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I recently posted a question here looking for ideas on things to do with my grandmother and got some great ideas. I noticed that my question was moved to another area I didn't see all about activies! How wonderful there is a whole area for that! *And sorry I didn't see that before, I should have looked more closely.* So now my question is, should I show my grandmother this site (or read some of it to her) and see if there she likes any of these ideas? I'm not even sure she knows she has dementia though? I don't want to upset her, but she has always been so independent and maybe having some say in the matter would help? Or is this one of those things were you pretend everything is normal?

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It depends on so many things.

If your grandmother was actively involved in her diagnosis and her care planning, then you should continue to be open with her about it. You don't have to bring it up, and certainly don't go on about it, but if she asks or if you need to explain something and it only makes sense if you're honest - then, be honest.

My mother took a lively, almost academic interest in her vascular dementia when we were talking to her older age psychiatrist and community mental health nurse, for example; but that's not to say that she applied the information to everyday life. It never made her realise, for example, that she needed to take extra time to think about things before getting up and tottering round the house in spite of the falls risk... well of course it didn't, she had dementia!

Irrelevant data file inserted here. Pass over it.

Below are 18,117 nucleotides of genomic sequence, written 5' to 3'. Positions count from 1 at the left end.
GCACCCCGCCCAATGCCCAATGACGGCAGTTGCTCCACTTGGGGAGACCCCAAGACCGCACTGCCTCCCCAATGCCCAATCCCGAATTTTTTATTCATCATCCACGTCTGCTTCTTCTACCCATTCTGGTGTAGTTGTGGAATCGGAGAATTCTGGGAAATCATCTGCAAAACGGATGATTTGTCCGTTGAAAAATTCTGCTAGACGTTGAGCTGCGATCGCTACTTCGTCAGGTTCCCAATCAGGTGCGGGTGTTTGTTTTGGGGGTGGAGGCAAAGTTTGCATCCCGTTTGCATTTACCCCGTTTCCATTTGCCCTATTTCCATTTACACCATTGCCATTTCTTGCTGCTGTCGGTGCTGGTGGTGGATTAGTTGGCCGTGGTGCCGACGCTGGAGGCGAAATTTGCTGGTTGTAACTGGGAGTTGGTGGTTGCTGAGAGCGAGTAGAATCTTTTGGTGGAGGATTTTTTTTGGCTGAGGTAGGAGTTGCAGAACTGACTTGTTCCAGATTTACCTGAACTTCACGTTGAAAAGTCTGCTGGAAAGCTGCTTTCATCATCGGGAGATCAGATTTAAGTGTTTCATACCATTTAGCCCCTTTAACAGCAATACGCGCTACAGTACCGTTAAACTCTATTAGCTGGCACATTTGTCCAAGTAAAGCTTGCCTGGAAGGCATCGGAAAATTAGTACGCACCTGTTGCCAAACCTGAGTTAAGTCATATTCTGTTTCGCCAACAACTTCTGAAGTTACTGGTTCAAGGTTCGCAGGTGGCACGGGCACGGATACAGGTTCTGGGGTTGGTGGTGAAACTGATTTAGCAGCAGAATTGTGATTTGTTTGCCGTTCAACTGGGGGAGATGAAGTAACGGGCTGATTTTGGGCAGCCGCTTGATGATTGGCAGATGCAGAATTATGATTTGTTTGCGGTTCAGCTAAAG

I like FF's filing analogy, that's a good one (and sometimes some fool must have gone and pinched and hidden the key!).

Certainly, if your grandmother does ask what's happening to her, it's useful to have ways of explaining that will make sense to her and reassure her that she's not going crazy in the way that people can be so fearful of. Talking about brain function rather than memory loss, for example, emphasises that this is a physical condition with physical causes; this approach can be more "acceptable" to people who come from a time when mental ill-health tended to be hidden away as something shameful.

Find out as much as you can about what kind of dementia affects your grandmother - does she have Parkinson's, by the way? You mentioned a severe tremor, I think? - so that you can have explanations ready for her that will make sense and reassure her. I agree with you that the more involved she is in decisions and planning, as far as she wants to be and it's possible, the better. But that doesn't have to mean her facing dementia square on if you don't think it would be kind.
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Better to pretend every is normal.

For my Dad, he realized something wasn't quite right with his thinking. To make him feel better, I told him that is common for those of us who are aging, that we cannot remember some things. It's like all the file drawers in our brain are over flowing with information, so it just takes longer to find what we are looking for. Sometimes the information will pop up at midnight. Or times the info was misfiled and we just can't find it.
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